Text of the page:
One of the local department stores we had when I was growing up was Philadelphia Sales. The one I went to most as a kid was not the Binghamton location (shown to the left); we went to the Endicott store because it was closer. I can still smell the dueling aromas of fresh buttered popcorn and animal feed that would hit you as soon as you walked in the door.
I don't even know if they sold animal feed.
Philadelphia Sales had a nice toy department (I think I got my first He-Man there), was a good place to get cheap Chuck Taylors, and had a lot of discount clothes--which was helpful when there wasn't a lot of money to go around.
(Although, it did seem like a lot of the pants they sold did have legs of varying lengths.)
I don't remember ever seeing any role-playing game stuff on the shelves of the toy department or wherever they kept the books, but there was a jumble-sale series of folding tables that held deeply discounted goods over toward the fitting rooms on the right side of the first floor. Occasionally I'd find an rpg supplement among the mess of tchotchkes and torn packages, but never the core books to go with them. These were some of my first game books.
Starspawn of Volturnus
Prior to getting my hands on this, I don't think I was really too aware that there were any rpgs in the world aside from D&D. The game we were playing was a Frankenstein's Monster made up of Basic D&D and AD&D hardcovers inherited from older siblings and parents, stuff we found in the back of old drug stores, and whatever was on the shelves of Waldenbooks and Coles in the mall. I'm pretty sure Starspawn of Volturnus got added to that mix piecemeal; we can no idea how Star Frontiers was supposed to work, so we cannibalized it for parts.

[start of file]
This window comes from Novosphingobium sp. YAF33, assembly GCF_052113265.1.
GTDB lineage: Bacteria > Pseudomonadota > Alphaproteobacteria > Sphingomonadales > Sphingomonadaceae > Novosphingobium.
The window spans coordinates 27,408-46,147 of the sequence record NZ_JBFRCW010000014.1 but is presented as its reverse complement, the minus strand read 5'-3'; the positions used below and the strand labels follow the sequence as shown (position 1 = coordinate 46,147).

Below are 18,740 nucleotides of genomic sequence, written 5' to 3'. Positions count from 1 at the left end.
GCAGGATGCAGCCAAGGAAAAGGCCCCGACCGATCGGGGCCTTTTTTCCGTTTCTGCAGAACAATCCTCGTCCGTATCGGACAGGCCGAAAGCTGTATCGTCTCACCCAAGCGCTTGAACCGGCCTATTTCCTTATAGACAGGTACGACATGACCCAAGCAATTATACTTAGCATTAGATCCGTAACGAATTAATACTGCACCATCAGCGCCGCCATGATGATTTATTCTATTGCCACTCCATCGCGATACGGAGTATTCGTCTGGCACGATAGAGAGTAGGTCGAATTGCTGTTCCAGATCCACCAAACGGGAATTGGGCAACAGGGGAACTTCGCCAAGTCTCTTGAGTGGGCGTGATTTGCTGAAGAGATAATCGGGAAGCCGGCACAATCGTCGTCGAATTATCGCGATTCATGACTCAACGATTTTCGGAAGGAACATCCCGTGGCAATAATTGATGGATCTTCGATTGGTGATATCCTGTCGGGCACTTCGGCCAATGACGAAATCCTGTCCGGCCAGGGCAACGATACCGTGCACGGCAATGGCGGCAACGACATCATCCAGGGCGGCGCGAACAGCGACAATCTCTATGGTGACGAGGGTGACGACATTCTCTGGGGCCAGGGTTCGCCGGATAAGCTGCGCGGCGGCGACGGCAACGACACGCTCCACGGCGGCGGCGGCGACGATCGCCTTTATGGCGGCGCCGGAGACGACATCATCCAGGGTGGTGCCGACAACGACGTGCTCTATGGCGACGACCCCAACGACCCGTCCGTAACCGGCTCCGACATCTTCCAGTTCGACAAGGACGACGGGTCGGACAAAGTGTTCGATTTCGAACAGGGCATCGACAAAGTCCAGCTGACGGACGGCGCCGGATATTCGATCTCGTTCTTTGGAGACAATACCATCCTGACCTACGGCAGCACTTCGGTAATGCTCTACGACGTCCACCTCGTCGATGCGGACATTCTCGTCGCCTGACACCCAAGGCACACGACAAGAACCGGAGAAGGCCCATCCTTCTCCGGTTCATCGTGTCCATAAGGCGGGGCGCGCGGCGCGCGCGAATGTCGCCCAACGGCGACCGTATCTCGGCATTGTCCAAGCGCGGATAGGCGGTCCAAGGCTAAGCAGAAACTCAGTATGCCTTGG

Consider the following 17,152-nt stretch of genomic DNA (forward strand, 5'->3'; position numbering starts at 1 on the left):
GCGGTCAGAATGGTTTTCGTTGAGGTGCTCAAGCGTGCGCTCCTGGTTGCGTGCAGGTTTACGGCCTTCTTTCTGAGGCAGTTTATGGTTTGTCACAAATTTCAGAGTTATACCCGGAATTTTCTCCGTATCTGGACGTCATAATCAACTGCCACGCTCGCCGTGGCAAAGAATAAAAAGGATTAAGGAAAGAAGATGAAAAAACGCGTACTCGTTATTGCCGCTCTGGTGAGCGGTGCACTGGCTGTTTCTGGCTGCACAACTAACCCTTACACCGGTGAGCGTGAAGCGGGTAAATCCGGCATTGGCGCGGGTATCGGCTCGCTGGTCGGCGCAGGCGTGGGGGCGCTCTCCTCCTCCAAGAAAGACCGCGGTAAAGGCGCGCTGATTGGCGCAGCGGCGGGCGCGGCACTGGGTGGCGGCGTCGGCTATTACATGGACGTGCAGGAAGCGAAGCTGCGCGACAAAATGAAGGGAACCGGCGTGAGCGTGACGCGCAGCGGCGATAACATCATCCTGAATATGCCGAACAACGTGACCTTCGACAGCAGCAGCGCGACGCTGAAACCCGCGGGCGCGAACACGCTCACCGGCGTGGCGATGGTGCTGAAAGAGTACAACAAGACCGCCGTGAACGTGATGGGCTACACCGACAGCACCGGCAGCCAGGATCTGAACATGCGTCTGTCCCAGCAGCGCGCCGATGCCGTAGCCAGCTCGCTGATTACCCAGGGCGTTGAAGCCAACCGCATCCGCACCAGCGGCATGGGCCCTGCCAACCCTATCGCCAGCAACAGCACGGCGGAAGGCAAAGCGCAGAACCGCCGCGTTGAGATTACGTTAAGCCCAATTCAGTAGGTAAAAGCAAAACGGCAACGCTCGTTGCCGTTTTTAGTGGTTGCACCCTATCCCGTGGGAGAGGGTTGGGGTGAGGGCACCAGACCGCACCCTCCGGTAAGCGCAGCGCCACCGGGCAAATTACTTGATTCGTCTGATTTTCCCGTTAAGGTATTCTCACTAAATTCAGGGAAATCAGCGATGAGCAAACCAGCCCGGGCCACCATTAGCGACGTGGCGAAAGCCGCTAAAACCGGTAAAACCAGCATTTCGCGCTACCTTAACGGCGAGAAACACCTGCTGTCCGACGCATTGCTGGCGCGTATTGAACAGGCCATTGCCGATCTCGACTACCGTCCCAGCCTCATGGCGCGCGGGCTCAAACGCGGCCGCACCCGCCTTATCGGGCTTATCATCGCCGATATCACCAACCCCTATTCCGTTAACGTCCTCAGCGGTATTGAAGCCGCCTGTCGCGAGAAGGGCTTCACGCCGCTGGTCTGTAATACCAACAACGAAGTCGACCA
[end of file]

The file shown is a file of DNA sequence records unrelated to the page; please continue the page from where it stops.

Conan: The Buccaneer
This module introduced the word "buccaneer" into my vocabulary and caused much wonderment among us because the included pre-generated characters were differentiated by talents and flaws. That seemed revolutionary and mind-altering at the time; it hinted that not all 5th level fighters had to be the same character, mechanically speaking. Again, we had no frame of reference for the Conan game, but this one was easier to incorporate into the mix of our games.
This one was beyond our ability to loot, so it pushed us toward another vital step in the lives of young gamers: even though we didn't have access to the Marvel Super Heroes rules, it inspired us to kit-bash a rules system together around the numbers it gave us to work with. We definitely didn't arrive at the color-coded table that we were meant to use. I think we came up with some sort of roll-under percentile system based on the ability scores given in the module.
I think this one did get reused as a D&D adventure, possibly as a sequel to Dungeonland. Either way, this adventure gave me a life-long distrust of both gingers and men in bow ties.
Not pictured, but I also scored a copy of Left Hand of Darkness off those discount tables as a teenager, so Philly Sales continued to serve up the good stuff right up until it closed its doors.